More and more libraries are arming students with innovative, tech-savvy spaces meant for collaboration and creativity – also known as makerspaces. This begs the question: what exactly is a makerspace? How are they different from traditional library workspaces, and how are they fueling student productivity and innovation?
In the academic sphere, makerspaces are places where students can conduct research, work on projects and classwork, and share and curate ideas. Many large universities have already created effective makerspaces in their student libraries, and according to an article published by Open Education Database (OED), this trend is set to expand.
“The idea of a communal creative space has only gained momentum and become increasingly popular over the years, and the maker’s movement shows no signs of slowing down,” the article reported.
At Cornell University, students can 3D print just about anything in 112 Mann Library’s mannUfactory makerspace – they also have full access to the Digital CoLab in Olin Library 701, which promotes digital approaches to research.
From laser cutters to computer numerical control (CNC) machines to, of course, 3D printers, many makerspaces boast a wealth of technology available for student use. Duke University’s Co-Lab Studios feature all of these technologies and more, as the university recently built two additional makerspaces on campus due to increased demand from students.
As the primary function of makerspaces is to foster innovation, makerspaces hold various uses across university library systems and, according to an article published by Venture Well, are multifaceted in nature.
“No two makerspaces look the same, and they can be adapted to each university’s space limits, budgets and imagination,” the article stated.
The Alley at The Massachusetts Institute of Technology (MIT) is a bowling alley-turned-makerspace that supports both artful and technological innovation. The Alley carries equipment designed for sewing, crafting, woodworking, 3D printing, electronics and more, and hosts events on everything from designing personal websites to making decorative throw pillows. Due to the many functions of makerspaces, some universities have designated labs for specific innovations. For example, Brown University is equipped with multiple makerspaces for students: an audio/video lab, a design studio, multimedia labs, a digital studio and even a humanities-centered robotics initiative lab.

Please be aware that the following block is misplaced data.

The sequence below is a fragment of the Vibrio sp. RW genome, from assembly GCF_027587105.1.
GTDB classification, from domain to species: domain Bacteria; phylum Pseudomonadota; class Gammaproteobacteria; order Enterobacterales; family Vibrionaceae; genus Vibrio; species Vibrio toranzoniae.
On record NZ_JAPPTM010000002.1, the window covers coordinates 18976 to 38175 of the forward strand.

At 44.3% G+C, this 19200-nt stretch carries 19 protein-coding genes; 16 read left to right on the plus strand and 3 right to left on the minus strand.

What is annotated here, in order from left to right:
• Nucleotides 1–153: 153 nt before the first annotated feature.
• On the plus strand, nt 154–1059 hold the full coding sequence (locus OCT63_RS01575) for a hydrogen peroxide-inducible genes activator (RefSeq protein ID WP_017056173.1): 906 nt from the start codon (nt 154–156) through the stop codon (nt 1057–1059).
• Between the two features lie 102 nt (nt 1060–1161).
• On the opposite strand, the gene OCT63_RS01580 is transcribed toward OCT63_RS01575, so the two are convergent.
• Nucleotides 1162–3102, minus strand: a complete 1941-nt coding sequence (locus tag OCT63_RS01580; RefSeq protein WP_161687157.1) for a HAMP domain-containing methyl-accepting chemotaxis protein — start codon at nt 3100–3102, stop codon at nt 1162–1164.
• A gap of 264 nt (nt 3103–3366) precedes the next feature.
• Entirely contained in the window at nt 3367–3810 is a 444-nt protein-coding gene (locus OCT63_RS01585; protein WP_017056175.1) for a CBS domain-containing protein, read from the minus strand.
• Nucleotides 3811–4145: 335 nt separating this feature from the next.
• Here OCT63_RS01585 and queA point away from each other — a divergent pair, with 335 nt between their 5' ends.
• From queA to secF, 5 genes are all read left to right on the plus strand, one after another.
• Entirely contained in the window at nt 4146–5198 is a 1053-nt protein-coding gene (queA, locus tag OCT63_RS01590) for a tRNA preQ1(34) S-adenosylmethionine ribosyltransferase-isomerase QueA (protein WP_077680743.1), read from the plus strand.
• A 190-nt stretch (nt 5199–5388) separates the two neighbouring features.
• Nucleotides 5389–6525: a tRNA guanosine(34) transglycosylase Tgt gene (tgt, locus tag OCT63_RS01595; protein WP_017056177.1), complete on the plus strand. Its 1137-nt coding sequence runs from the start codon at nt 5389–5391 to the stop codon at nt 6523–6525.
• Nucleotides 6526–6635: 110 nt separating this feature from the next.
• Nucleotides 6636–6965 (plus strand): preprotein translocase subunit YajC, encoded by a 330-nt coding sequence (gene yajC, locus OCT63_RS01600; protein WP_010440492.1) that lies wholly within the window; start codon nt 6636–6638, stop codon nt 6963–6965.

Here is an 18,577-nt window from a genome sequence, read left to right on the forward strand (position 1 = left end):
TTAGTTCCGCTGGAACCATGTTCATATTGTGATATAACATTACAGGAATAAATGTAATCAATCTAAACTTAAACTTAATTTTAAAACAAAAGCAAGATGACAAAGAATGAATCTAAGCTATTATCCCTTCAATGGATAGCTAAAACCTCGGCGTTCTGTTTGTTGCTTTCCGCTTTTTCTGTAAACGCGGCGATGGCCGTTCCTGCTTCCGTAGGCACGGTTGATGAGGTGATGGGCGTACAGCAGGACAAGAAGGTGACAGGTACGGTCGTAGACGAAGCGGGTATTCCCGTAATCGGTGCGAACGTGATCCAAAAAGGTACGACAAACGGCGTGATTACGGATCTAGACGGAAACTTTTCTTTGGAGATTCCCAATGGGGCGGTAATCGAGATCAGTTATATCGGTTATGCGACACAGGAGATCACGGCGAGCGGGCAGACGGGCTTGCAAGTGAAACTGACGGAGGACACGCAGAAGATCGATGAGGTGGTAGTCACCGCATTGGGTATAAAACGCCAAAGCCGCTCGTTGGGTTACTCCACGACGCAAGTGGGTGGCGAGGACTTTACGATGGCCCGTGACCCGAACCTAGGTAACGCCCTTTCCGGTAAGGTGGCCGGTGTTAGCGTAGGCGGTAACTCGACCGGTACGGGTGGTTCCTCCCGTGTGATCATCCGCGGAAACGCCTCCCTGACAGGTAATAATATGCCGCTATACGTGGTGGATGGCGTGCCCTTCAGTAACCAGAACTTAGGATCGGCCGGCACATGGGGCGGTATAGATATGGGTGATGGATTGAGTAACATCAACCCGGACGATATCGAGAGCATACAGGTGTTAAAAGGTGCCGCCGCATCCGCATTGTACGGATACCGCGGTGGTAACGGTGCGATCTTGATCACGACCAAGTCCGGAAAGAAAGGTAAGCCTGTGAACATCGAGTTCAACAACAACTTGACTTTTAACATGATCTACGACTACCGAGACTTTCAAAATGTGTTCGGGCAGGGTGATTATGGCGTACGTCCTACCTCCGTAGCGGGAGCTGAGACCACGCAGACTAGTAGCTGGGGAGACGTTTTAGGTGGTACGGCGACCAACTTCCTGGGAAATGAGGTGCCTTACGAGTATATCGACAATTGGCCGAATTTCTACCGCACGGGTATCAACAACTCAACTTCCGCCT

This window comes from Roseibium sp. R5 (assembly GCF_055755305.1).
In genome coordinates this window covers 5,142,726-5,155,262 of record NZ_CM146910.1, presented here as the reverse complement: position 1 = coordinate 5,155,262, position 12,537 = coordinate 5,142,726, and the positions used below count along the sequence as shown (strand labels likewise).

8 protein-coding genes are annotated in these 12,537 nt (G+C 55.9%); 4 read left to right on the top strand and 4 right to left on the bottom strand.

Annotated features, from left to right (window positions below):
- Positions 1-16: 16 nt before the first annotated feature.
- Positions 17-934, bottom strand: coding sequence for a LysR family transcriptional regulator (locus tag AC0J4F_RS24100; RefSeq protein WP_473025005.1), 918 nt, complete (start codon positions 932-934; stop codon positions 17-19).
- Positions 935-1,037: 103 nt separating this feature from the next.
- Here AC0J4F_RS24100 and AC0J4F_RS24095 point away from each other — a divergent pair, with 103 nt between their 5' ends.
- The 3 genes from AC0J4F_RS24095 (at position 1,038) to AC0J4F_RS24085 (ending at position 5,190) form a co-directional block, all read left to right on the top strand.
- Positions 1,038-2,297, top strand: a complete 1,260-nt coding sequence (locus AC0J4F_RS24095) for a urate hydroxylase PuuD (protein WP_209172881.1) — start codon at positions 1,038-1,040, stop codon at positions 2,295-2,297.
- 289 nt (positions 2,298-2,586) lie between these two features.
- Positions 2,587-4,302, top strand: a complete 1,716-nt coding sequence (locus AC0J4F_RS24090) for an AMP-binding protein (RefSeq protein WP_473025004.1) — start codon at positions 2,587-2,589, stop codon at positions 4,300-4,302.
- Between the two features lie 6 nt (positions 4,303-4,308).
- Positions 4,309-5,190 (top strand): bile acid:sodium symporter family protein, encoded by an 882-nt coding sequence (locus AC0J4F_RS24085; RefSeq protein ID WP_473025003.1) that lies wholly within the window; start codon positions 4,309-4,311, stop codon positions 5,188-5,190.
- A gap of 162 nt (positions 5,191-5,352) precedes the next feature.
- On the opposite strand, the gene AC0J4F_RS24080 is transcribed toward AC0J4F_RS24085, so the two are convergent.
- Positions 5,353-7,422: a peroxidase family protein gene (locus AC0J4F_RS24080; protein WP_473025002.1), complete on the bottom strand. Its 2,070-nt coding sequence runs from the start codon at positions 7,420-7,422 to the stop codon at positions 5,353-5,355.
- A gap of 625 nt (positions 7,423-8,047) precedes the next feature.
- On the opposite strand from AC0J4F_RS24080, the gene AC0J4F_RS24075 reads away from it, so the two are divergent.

As a whole, university makerspaces are working to advance universities across the nation by broadening resources and providing fresh, creative spaces that foster student research and growth.
Planning for Higher Education, a publication for the Society for College and University Planning (SCUP), described the culture of makerspaces as a whole in a recent article.
“A distinction of higher education academic makerspaces is found in the culture and community that form within,” the article noted. “The underlying culture of makerspaces, both in academic and nonacademic environments, is one of collaboration, sharing and additive innovation.”
In addition to providing students with abundance of technological resources, makerspaces offer the perfect backdrop for students looking to conduct market research. Whether exploring a new idea or researching the competitive landscape within an existing industry, students conducting market research of all kinds can benefit from makerspaces, as they offer an informal learning environment designed for collaboration and creative innovation.
To learn how students at your university can access BCC Research, visit our academic membership page.